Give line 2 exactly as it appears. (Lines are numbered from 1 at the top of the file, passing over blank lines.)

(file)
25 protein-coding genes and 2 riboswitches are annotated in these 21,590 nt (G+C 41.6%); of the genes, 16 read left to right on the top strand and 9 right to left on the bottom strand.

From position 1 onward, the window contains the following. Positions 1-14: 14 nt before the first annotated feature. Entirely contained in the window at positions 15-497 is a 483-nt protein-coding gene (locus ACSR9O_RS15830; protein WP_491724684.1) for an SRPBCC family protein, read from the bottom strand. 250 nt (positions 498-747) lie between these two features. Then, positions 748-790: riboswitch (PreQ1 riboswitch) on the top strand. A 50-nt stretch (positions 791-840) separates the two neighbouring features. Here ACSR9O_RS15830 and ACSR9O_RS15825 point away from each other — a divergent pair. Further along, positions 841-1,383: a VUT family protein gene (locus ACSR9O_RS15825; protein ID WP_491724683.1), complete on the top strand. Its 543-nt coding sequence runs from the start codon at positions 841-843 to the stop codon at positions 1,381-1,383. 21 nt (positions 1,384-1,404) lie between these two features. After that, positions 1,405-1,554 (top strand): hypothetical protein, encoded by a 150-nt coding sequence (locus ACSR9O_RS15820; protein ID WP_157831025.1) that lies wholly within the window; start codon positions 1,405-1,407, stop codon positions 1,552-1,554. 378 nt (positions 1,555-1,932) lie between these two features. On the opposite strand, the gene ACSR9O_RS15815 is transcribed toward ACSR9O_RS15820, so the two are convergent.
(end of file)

From position 1 onward, the window contains the following. Positions 1-14: 14 nt before the first annotated feature. Entirely contained in the window at positions 15-497 is a 483-nt protein-coding gene (locus ACSR9O_RS15830; protein WP_491724684.1) for an SRPBCC family protein, read from the bottom strand. 250 nt (positions 498-747) lie between these two features. Then, positions 748-790: riboswitch (PreQ1 riboswitch) on the top strand. A 50-nt stretch (positions 791-840) separates the two neighbouring features. Here ACSR9O_RS15830 and ACSR9O_RS15825 point away from each other — a divergent pair. Further along, positions 841-1,383: a VUT family protein gene (locus ACSR9O_RS15825; protein ID WP_491724683.1), complete on the top strand. Its 543-nt coding sequence runs from the start codon at positions 841-843 to the stop codon at positions 1,381-1,383. 21 nt (positions 1,384-1,404) lie between these two features. After that, positions 1,405-1,554 (top strand): hypothetical protein, encoded by a 150-nt coding sequence (locus ACSR9O_RS15820; protein ID WP_157831025.1) that lies wholly within the window; start codon positions 1,405-1,407, stop codon positions 1,552-1,554. 378 nt (positions 1,555-1,932) lie between these two features. On the opposite strand, the gene ACSR9O_RS15815 is transcribed toward ACSR9O_RS15820, so the two are convergent.